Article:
DENGAR SINI : ASPAN ALIAS BAHALOL : Tunku Aziz Tak Percaya Lim Guan ENG
ASPAN ALIAS I WANT TO TELL YOU THAT I DON'T TRUST LIM GUAN ENG!!!
Tunku Aziz: I don’t trust Guan Eng
KUALA LUMPUR, May 16 — Tunku Aziz Tunku Ibrahim has openly attacked Lim
Guan Eng, saying he does not trust the DAP secretary-general and ending
any hopes of bringing the former party vice-chairman back into the fold
after his resignation on Monday.
Tunku Aziz, who was the party’s most senior Malay leader, said Guan Eng “had no sense of decency and was biadap (uncouth).”
“Kit Siang and I are old friends. I trust him but his son (Guan Eng) is a
different kettle of fish,” he told The Star in an interview published
today, referring to DAP parliamentary leader Lim Kit Siang.
Guan Eng had publicly rebuked Tunku Aziz for saying that Bersih should
not go ahead with an illegal street protest despite the party making a
clear stand to back the electoral reforms movement’s April 28 rally.
The founding president of Transparency International Malaysia told The
Star the rebuke gave the impression that what he had said was against
the party as well as Bersih, and this was why he decided to “withdraw
from the party.”
“I am not against the party. I am just against the attitude taken by the
party secretary-general, particularly when he falsely accused me of
going against the party decision to support Bersih. I have always stood
for free and fair elections,” he said.
The ex-Bank Negara adviser also said the Penang chief minister had
called him on Sunday offering him a senior fellowship in the state’s
think-tank, Penang Institute, “dangling travel as an attraction” after
his tenure as senators was not renewed.
“Then yesterday, Zairil Khir Johari (Guan Eng’s political secretary)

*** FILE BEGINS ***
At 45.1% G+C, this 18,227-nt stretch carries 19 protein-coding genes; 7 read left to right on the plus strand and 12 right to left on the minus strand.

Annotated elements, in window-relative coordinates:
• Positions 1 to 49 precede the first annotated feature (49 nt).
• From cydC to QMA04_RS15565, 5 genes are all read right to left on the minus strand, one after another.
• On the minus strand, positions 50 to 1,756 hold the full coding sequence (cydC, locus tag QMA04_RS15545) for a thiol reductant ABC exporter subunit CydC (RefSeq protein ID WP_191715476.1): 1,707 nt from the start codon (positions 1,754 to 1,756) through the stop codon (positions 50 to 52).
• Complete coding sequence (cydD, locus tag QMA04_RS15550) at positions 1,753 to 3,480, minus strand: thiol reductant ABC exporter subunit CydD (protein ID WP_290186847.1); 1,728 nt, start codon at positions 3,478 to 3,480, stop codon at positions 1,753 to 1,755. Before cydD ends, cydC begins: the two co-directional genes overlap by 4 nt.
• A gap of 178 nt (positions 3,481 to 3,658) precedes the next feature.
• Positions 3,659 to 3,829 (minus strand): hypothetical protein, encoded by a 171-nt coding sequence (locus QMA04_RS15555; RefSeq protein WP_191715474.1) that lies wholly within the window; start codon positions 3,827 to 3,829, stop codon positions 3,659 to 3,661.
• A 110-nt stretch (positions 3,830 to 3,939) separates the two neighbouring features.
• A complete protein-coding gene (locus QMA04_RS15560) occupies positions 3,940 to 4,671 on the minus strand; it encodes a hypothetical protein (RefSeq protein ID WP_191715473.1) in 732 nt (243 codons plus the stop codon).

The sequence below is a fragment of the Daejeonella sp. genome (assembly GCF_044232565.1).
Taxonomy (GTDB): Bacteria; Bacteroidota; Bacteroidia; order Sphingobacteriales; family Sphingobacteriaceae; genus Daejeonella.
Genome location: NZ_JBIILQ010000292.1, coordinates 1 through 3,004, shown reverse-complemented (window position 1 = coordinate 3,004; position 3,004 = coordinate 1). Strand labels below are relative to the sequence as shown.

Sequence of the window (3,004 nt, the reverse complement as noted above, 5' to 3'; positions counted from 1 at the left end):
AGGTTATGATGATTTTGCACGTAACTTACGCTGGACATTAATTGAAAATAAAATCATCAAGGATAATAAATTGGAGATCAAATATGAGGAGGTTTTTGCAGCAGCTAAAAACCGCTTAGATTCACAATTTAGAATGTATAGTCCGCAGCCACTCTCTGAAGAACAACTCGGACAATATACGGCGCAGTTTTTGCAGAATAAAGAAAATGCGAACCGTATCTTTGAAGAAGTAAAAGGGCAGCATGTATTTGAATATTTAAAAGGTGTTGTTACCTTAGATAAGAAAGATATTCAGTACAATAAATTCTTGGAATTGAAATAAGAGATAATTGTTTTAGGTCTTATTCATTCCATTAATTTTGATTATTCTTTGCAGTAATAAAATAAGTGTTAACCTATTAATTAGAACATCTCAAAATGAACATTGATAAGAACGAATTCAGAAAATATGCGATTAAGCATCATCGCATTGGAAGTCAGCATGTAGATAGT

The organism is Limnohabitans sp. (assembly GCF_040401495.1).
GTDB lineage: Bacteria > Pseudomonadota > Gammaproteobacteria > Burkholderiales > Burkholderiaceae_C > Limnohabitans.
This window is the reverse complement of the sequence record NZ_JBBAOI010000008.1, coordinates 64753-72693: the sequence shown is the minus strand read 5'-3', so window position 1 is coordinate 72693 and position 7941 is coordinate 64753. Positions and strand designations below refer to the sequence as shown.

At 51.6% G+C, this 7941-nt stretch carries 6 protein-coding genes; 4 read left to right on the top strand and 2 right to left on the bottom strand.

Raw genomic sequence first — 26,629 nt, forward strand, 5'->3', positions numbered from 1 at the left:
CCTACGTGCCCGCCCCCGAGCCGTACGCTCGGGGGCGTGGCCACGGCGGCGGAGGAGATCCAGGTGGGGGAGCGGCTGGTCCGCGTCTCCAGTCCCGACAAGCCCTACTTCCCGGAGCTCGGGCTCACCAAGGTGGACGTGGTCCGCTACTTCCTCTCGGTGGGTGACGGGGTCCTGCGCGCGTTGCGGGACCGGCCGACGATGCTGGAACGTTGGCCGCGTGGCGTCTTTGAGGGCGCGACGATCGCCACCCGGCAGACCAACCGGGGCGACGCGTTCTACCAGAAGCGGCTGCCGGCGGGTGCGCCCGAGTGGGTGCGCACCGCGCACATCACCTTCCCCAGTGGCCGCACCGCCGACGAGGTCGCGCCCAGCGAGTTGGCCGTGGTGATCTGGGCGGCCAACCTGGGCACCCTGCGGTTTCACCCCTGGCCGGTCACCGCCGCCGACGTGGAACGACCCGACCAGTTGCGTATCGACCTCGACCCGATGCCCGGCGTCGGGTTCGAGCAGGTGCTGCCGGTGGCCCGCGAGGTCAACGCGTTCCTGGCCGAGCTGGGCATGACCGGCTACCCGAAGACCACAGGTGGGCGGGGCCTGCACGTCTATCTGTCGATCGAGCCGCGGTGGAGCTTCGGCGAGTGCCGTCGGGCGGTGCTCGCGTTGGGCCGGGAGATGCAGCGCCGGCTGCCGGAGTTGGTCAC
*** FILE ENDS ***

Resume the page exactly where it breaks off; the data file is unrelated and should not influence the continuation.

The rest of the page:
called and repeated the offer and stated there was a stipend of RM50,000
to go with it.
“Totally totally insulting, and I could only conclude that it had come
from someone who had no sense and not even a modicum of respect.
“Did he think I was that kind of person? This man has no sense of
decency. The only word is a Malay word, and it’s ‘biadap’,” he was
quoted by the English daily as saying.
He also said that there was “absolutely no question” that this was his
last venture into politics despite Guan Eng saying he will try to
convince Tunku Aziz to rethink his resignation.
Although Tunku Aziz had earlier said he withdrew his candidacy as a
senator for the party, he revealed in the interview that he only did so
after Kit Siang “saw me and said … it may be a bit difficult for them to
nominate me again.”
On Monday night, Tunku Aziz had said on ntv7’s “Chat Time With…” that
“based on what they have said and given the very deep chasm, very wide
differences now which are irreconcilable, there is no alternative but
for [him] to seek to withdraw with some dignity left.”
“I will therefore resign my membership from the DAP and I will be
advising the party within the next few minutes. I think the time has
come for me to take a hard, very serious look at my own position within
the party culture, the party system,” he said on national television.
A distant relative of the Kedah royalty, he said he has always supported
Bersih but only disagreed with proceeding with an illegal gathering
after the Kuala Lumpur City Hall (DBKL) and police had refused to allow
the movement to use the historic square for their rally.
“But you know they also claim that I had not consulted the leadership.
Why should I consult the leadership when I was not breaking the pledge
to support Bersih?
“The difference is that I would not support Bersih if it got itself into illegal activities,” he said.
The 78-year-old also said in the interview with The Star that he felt “a
deep sense of relief at being freed from the tyranny of a demagogue.”
DAP has tried to reach out to Malays, who make up 60 per cent of the
12-million strong electorate, by recruiting leaders such as Tunku Aziz.
But he has conceded his failure to win over the community to the
Chinese-dominated party that has been accused by Umno of being
anti-Malay and anti-Islam – Malaysian Insider